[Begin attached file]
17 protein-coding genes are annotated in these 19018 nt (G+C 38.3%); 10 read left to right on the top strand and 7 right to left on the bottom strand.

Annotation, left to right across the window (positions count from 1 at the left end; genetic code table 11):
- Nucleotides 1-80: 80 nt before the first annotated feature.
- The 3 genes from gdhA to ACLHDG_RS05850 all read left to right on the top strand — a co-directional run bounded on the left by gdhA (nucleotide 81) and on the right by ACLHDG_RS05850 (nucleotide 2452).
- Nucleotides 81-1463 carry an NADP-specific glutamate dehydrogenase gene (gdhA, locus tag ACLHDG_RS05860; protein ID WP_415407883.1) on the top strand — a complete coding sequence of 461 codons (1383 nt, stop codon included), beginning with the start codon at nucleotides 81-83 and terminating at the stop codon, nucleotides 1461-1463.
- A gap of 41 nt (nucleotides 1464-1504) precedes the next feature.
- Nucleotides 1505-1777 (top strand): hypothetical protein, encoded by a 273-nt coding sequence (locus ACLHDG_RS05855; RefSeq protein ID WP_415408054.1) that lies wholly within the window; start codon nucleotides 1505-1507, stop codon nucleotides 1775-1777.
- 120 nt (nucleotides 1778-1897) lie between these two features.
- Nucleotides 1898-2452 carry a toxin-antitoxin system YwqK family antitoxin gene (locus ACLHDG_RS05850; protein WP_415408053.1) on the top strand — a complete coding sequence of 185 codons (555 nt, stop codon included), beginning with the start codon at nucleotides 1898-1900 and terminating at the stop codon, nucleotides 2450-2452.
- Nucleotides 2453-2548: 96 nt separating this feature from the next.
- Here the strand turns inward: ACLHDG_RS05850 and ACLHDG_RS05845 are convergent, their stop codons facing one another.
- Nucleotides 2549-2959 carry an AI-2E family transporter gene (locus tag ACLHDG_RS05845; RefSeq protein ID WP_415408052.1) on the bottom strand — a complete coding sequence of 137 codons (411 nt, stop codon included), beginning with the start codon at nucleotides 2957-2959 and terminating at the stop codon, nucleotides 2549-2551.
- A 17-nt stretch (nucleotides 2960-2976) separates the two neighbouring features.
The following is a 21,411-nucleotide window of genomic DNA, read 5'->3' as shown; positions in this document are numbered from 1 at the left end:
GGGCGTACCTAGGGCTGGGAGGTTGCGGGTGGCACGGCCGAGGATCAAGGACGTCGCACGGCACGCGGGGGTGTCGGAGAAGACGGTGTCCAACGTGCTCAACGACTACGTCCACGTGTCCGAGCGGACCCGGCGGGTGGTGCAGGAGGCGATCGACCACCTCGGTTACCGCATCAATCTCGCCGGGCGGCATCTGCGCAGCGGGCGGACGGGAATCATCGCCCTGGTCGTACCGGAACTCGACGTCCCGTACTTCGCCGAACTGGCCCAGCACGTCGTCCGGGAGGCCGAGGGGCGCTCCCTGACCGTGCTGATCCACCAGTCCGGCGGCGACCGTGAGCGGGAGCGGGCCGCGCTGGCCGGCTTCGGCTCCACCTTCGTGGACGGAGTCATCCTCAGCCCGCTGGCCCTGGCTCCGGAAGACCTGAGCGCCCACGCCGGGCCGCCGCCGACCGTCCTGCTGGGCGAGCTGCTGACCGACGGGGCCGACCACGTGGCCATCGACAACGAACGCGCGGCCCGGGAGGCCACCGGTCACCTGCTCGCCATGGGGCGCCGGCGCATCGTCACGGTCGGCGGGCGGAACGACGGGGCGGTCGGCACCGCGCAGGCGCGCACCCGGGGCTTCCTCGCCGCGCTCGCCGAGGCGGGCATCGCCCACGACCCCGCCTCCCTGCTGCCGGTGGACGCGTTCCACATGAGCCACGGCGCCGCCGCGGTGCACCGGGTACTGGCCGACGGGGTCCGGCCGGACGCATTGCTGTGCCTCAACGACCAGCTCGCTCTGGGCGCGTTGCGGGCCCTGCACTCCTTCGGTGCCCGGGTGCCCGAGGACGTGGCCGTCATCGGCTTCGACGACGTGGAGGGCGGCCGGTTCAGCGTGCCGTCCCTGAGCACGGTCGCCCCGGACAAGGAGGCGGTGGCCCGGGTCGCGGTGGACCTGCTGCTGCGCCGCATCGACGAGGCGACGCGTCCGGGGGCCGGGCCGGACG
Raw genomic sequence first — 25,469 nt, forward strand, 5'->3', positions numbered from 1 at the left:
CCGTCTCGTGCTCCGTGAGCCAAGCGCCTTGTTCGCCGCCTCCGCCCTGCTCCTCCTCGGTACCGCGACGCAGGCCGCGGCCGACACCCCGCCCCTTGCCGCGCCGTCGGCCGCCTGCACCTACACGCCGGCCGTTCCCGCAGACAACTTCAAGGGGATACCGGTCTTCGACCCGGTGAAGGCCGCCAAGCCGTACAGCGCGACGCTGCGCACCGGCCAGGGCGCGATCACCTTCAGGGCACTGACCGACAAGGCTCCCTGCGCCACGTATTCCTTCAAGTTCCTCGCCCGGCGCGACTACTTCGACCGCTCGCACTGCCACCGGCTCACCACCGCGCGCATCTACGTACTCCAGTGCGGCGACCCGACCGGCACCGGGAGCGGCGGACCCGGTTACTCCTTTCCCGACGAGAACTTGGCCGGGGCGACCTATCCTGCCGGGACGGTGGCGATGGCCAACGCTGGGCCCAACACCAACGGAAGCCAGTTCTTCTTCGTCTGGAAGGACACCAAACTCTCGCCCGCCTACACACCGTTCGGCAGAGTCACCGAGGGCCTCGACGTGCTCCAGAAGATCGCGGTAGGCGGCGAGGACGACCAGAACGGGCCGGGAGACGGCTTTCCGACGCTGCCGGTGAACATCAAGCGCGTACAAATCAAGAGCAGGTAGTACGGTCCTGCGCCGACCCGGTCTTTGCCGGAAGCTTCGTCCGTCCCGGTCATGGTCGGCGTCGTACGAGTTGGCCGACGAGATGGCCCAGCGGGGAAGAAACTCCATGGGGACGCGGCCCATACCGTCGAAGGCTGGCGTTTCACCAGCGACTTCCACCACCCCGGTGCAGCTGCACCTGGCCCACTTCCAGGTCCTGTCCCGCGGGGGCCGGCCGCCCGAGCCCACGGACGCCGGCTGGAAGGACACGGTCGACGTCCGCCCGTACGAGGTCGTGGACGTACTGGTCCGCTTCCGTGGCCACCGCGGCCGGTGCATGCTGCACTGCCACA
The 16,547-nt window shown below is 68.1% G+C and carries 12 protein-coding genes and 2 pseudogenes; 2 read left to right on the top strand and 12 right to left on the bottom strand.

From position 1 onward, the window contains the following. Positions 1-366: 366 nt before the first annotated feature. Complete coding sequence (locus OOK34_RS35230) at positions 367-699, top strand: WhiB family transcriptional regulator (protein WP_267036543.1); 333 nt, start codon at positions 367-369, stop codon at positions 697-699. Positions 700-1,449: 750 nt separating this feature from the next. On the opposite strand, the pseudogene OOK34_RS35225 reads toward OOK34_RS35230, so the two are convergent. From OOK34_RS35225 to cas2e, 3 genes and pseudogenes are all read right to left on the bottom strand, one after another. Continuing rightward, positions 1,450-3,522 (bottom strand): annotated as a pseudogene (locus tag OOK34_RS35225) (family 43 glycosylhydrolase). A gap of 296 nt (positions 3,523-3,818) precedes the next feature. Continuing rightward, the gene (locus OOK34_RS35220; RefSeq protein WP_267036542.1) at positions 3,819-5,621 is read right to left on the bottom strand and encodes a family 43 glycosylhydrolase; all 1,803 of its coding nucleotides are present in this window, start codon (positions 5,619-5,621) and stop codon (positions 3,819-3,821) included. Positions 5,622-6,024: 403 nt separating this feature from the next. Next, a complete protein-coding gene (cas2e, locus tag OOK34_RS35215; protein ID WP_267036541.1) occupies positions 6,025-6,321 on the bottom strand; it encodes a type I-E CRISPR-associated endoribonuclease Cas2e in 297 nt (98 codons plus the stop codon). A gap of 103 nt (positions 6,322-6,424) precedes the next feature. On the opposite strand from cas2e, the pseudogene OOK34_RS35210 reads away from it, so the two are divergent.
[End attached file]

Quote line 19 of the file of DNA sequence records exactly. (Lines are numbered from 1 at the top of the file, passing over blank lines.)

From position 1 onward, the window contains the following. Positions 1-366: 366 nt before the first annotated feature. Complete coding sequence (locus OOK34_RS35230) at positions 367-699, top strand: WhiB family transcriptional regulator (protein WP_267036543.1); 333 nt, start codon at positions 367-369, stop codon at positions 697-699. Positions 700-1,449: 750 nt separating this feature from the next. On the opposite strand, the pseudogene OOK34_RS35225 reads toward OOK34_RS35230, so the two are convergent. From OOK34_RS35225 to cas2e, 3 genes and pseudogenes are all read right to left on the bottom strand, one after another. Continuing rightward, positions 1,450-3,522 (bottom strand): annotated as a pseudogene (locus tag OOK34_RS35225) (family 43 glycosylhydrolase). A gap of 296 nt (positions 3,523-3,818) precedes the next feature. Continuing rightward, the gene (locus OOK34_RS35220; RefSeq protein WP_267036542.1) at positions 3,819-5,621 is read right to left on the bottom strand and encodes a family 43 glycosylhydrolase; all 1,803 of its coding nucleotides are present in this window, start codon (positions 5,619-5,621) and stop codon (positions 3,819-3,821) included. Positions 5,622-6,024: 403 nt separating this feature from the next. Next, a complete protein-coding gene (cas2e, locus tag OOK34_RS35215; protein ID WP_267036541.1) occupies positions 6,025-6,321 on the bottom strand; it encodes a type I-E CRISPR-associated endoribonuclease Cas2e in 297 nt (98 codons plus the stop codon). A gap of 103 nt (positions 6,322-6,424) precedes the next feature. On the opposite strand from cas2e, the pseudogene OOK34_RS35210 reads away from it, so the two are divergent.